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Gathering student feedback on teaching quality

Gathering student feedback on teaching quality

Research 3 minute read

Great teachers are always looking for ways to improve their practice, and the best source of feedback – their students – is right there in the classroom, says ACER Principal Research Fellow Dr Lawrence Ingvarson in Teacher.

As previously reported in Research Developments, research consistently shows that students are highly reliable sources of information about the quality of teaching; even more reliable than classroom observations, and more cost effective.

‘Students have valuable insights into classroom teaching and how it might be improved,’ Dr Ingvarson says. ‘After all, no one observes us more than they do.’

The ACER Student Perception of Teaching Questionnaire (SPTQ) gives teachers credible evidence about the quality of their teaching. Dr Ingvarson explains that the questionnaire has been designed to ensure that students are asked only about their classroom experience – factual matters about which they are in a good position to make informed judgments – and are not asked to compare teachers.

‘As teachers, we are all a little apprehensive about feedback from our students,’ Dr Ingvarson says.   ‘However, our experience with the SPTQ is that the risk is worth it. Students act responsibly to the opportunity.’

The SPTQ also gives school leaders information that can be used to identify professional learning needs or as the basis for rewarding and recognising teachers who attain high teaching standards.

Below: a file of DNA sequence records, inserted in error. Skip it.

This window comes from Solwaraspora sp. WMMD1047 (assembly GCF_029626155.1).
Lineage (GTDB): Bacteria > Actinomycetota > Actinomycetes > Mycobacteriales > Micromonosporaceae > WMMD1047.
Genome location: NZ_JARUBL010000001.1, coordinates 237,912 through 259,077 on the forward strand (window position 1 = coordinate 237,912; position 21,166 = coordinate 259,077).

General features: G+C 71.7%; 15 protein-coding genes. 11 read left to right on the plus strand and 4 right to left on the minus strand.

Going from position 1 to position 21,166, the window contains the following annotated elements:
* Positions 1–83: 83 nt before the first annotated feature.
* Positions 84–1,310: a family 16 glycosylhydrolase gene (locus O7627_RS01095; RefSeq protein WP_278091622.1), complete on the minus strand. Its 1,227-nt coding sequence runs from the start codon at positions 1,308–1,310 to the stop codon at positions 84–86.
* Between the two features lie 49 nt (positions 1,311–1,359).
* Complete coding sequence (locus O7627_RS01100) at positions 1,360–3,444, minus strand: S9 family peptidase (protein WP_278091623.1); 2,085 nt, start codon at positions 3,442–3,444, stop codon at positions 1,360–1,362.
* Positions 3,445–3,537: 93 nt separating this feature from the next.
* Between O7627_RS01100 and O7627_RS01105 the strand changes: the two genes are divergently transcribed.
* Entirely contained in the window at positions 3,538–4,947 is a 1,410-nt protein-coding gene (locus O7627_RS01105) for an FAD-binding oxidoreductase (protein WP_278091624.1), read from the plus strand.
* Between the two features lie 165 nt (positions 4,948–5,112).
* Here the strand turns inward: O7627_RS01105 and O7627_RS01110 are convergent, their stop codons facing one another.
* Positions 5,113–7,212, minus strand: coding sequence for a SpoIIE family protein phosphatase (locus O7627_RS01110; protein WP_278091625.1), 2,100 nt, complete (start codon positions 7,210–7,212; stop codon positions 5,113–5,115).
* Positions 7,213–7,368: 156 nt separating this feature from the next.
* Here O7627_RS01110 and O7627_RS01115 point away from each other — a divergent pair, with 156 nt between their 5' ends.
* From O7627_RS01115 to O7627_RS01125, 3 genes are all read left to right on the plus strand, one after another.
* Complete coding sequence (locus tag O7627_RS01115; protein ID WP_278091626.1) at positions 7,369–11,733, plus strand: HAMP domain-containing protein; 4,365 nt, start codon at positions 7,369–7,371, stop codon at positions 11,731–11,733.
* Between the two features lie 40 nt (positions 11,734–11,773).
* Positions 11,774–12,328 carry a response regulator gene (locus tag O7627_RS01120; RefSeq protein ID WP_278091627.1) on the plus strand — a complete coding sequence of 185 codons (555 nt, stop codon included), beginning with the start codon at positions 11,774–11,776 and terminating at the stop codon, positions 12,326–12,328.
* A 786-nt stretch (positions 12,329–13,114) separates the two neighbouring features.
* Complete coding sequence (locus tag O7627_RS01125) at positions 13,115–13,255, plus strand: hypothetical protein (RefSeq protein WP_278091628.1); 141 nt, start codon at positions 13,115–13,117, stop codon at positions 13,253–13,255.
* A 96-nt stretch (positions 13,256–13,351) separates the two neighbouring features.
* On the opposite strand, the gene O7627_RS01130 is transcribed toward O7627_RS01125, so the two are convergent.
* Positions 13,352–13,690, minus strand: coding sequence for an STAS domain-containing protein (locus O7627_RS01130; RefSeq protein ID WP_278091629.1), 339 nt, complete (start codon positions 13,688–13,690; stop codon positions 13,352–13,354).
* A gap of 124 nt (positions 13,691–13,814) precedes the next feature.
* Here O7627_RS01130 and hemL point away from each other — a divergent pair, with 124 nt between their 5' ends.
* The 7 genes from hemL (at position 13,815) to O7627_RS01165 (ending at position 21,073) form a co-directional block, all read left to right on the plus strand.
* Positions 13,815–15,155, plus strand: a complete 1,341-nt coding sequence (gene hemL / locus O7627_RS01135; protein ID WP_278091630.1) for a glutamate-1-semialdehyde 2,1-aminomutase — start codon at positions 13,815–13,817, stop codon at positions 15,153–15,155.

‘Feedback is an essential part of learning, especially when we want to improve our practice and attain high professional standards,’ Dr Ingvarson says. ‘The SPTQ is firmly grounded in research on the characteristics of effective teaching and closely matches the Australian Professional Standards for Teachers.’

How it works

The SPTQ can be administered in different ways to suit the needs of individual teachers and school leaders. The 15-minute, confidential online survey can be given to a single teacher or to a group of teachers, and can be conducted annually to measure improvement in the quality of teaching over time.

Results from the questionnaire are reported against two domains and eight sub-scales.

Domain 1. Learning environment

  1. Respect and rapport
  2. The learning culture
  3. Managing classroom activities
  4. Managing student behaviour

Domain 2. Teaching practices

  1. Purposeful teaching
  2. Effective teaching strategies
  3. Student engagement
  4. Assessment and feedback

Dr Ingvarson says schools use the results in a variety of ways – from identifying teachers in need of support or professional learning to providing evidence in support of promotion.

Read the full article:
‘Improving practice through student feedback’ by Dr Lawrence Ingvarson was published in Teacher on 10 April 2018.

Further information:
Find out more about the ACER Student Perception of Teaching Questionnaire.

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